We’ve been waiting for an honest-to-goodness rivalry since Faldo and Norman took turns ruling at world No. 1 and dueling in big events, including the back nine of multiple majors. 

In the '70s, we had Nicklaus-Watson. In the '60s, it was Nicklaus-Palmer. In the '40s and '50s, it was Hogan, Snead and Nelson in a triumvirate mix, and in the '20s and '30s we had Hagen and Sarazen.

While dominance is the magic ingredient that can break a sport out of its niche, a dynamic rivalry is the next best elixir.

Dustin Johnson looks capable of dominating today’s game, but there’s so much proven major championship talent on his heels. It’s hard to imagine him consistently fending off all these challengers, but it’s the fending that would captivate us.

Johnson vs. McIlroy would be a fireworks show. So would Johnson vs. Thomas, or Thomas vs. Day or McIlroy vs. Rahm or Fowler vs. Koepka ... or any of those combinations.

Spieth is a wild card that intrigues.

While he’s not a short hitter, he isn’t the power player these other guys are, but his iron game, short game, putter and moxie combine to make him the most compelling challenger of all. His resolve, resilience and resourcefulness in the final round of his British Open victory at Royal Birkdale make him the most interesting amalgam of skill since Lee Trevino.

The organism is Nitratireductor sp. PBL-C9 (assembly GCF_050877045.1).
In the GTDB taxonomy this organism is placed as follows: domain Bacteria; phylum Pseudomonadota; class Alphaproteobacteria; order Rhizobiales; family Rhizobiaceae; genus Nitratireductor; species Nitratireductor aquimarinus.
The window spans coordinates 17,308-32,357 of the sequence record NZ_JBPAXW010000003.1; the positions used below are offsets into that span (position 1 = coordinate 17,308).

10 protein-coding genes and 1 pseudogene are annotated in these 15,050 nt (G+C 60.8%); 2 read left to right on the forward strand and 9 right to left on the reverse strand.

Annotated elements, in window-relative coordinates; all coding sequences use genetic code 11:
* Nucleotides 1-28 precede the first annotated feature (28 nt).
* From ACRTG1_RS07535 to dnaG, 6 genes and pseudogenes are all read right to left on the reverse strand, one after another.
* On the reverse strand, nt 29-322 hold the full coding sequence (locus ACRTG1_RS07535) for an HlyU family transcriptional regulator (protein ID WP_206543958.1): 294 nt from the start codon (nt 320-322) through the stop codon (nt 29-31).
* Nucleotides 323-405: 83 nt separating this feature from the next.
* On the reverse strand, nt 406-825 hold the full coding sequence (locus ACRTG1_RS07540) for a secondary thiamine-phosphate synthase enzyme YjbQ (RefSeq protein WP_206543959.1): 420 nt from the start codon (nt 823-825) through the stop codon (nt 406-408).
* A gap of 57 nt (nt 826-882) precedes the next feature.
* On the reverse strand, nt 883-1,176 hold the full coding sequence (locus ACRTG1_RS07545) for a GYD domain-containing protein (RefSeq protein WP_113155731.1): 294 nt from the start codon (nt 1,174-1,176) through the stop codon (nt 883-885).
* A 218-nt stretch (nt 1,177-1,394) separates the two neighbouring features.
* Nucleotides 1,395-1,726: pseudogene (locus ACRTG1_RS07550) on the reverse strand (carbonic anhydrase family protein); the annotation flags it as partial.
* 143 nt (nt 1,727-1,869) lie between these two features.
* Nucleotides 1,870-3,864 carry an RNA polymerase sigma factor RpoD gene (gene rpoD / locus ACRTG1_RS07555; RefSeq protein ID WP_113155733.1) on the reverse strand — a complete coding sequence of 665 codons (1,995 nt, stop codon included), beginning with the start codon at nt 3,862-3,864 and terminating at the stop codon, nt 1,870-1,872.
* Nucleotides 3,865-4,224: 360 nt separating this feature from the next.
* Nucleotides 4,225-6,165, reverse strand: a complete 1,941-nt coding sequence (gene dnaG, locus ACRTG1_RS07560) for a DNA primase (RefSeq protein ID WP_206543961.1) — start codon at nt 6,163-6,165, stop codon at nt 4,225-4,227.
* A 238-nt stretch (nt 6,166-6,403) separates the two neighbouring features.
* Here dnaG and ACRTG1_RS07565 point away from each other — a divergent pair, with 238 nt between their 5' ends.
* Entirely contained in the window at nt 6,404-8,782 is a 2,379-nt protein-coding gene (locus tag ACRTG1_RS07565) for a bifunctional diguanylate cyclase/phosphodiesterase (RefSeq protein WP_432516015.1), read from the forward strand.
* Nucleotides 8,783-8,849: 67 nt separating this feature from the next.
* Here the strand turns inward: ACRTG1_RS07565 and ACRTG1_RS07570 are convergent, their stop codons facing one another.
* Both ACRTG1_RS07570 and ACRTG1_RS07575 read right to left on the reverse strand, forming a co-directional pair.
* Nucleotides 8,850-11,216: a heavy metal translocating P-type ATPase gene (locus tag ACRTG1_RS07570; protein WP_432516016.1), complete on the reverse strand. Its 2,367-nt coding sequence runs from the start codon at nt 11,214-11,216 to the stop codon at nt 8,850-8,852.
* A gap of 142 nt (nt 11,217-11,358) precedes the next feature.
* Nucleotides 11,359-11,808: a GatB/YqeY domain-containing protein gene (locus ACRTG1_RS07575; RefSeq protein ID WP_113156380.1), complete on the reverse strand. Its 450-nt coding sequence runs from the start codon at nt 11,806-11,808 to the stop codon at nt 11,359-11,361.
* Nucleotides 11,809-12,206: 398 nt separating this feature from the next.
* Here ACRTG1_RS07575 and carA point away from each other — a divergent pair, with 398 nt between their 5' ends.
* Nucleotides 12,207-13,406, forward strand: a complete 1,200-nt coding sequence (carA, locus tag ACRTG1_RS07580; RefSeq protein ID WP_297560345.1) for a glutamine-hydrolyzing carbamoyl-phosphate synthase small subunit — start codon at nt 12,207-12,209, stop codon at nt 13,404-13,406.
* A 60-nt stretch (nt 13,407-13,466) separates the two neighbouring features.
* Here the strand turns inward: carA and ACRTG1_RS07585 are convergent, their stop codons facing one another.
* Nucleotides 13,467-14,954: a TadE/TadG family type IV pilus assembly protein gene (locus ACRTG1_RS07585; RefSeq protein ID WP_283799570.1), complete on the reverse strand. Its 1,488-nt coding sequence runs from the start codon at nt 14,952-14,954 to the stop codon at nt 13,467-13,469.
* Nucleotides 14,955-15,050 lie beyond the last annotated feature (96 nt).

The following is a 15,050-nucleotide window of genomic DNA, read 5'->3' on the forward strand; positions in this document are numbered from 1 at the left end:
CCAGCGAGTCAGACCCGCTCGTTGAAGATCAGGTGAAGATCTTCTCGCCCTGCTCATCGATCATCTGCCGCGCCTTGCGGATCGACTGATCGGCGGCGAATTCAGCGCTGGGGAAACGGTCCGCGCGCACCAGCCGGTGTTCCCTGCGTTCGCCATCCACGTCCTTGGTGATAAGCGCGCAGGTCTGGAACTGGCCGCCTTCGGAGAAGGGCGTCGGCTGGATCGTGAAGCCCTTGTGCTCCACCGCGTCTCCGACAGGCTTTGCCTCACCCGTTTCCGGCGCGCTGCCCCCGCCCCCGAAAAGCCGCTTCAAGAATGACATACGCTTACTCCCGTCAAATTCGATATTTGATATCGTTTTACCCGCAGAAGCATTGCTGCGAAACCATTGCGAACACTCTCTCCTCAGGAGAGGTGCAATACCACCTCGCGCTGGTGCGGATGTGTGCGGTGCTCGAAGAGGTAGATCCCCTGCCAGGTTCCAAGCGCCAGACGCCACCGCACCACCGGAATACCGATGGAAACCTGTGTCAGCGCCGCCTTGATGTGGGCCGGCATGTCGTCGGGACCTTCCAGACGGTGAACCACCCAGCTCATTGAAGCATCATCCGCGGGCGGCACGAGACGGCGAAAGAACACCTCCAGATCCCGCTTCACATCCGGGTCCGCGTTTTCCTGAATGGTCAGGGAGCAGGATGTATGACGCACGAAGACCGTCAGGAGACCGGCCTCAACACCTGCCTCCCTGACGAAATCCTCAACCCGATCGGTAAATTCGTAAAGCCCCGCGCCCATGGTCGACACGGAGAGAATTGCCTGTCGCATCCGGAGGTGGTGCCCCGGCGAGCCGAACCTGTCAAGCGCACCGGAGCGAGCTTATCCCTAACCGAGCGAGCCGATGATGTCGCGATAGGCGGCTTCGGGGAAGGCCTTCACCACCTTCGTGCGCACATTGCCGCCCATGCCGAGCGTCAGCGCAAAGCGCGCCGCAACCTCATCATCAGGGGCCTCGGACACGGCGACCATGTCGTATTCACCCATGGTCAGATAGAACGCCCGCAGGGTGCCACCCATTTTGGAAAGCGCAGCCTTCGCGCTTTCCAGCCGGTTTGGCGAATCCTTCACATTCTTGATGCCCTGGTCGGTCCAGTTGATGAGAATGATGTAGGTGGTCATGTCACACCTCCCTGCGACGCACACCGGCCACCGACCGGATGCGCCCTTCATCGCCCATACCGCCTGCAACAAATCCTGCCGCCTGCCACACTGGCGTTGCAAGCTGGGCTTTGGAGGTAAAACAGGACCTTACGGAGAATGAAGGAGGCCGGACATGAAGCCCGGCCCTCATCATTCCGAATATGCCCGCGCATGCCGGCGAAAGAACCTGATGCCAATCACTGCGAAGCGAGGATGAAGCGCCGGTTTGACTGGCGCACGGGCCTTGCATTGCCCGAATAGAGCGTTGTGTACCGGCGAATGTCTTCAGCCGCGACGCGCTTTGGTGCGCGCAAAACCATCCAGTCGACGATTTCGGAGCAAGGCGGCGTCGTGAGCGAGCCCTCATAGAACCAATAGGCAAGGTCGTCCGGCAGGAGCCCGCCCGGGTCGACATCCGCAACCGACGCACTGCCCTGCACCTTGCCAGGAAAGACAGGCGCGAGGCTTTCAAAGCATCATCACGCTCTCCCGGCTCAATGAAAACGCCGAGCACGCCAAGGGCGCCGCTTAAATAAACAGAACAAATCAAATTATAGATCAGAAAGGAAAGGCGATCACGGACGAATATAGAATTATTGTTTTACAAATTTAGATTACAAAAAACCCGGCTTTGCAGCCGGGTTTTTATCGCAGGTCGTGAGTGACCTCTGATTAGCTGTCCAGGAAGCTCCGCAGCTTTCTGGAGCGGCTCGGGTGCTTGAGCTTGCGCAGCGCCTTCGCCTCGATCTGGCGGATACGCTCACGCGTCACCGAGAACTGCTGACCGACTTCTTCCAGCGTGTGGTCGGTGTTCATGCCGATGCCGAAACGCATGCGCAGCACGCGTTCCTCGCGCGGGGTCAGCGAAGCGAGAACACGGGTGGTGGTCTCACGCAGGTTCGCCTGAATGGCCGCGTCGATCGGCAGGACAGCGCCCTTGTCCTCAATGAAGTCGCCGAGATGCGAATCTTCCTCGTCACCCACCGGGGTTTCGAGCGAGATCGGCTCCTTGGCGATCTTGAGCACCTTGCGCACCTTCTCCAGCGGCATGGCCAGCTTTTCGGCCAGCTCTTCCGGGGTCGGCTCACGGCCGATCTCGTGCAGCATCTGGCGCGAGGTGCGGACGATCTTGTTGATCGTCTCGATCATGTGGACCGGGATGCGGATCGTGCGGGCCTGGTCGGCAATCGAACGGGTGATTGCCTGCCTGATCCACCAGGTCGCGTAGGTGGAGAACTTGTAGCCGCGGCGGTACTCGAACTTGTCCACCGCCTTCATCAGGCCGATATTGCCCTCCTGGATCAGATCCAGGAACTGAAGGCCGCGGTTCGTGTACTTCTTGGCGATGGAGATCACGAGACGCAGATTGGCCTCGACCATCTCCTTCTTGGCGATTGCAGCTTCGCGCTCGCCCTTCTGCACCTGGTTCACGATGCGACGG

Woods vs. any of them? Well, if we get that, we promise never to ask for anything more.

So, if that cosmic calendar up there isn’t filled, how about it? How about a year of rivalries to remember?

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McIlroy: 2018 may be my busiest season ever

By Will GrayJanuary 15, 2018, 6:28 pm

With his return to competition just days away, Rory McIlroy believes that the 2018 season may be the most action packed of his pro career.

The 28-year-old has not teed it up since the Alfred Dunhill Links Championship in early October, a hiatus he will end at this week's Abu Dhabi HSBC Championship. It will be the start of a busy spring for the Ulsterman, who will also play next week in Dubai before a run of six PGA Tour events leading up to the Masters.